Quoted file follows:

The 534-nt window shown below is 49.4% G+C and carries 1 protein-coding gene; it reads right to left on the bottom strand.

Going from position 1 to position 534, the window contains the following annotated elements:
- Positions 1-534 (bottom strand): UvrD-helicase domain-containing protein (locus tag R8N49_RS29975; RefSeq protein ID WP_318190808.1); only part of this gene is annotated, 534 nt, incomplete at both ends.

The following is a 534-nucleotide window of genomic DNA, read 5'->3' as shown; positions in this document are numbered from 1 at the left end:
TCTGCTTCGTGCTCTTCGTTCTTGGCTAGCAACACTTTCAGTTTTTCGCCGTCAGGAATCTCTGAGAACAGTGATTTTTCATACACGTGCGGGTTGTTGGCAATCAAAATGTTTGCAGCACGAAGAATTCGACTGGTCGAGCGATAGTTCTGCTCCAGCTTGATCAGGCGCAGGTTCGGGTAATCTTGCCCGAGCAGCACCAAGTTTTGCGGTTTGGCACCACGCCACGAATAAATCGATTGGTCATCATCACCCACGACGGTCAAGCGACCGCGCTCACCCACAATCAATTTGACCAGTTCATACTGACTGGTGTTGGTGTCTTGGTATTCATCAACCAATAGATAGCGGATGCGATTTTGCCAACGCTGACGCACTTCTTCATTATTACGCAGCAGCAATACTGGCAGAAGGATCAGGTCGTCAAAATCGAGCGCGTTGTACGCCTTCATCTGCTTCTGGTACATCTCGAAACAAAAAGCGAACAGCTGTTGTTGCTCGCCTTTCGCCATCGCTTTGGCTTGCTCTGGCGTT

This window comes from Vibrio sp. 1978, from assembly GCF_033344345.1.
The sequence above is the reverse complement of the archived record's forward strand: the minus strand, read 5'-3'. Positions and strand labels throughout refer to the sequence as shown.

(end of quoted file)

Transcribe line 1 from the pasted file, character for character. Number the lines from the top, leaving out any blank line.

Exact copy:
The 534-nt window shown below is 49.4% G+C and carries 1 protein-coding gene; it reads right to left on the bottom strand.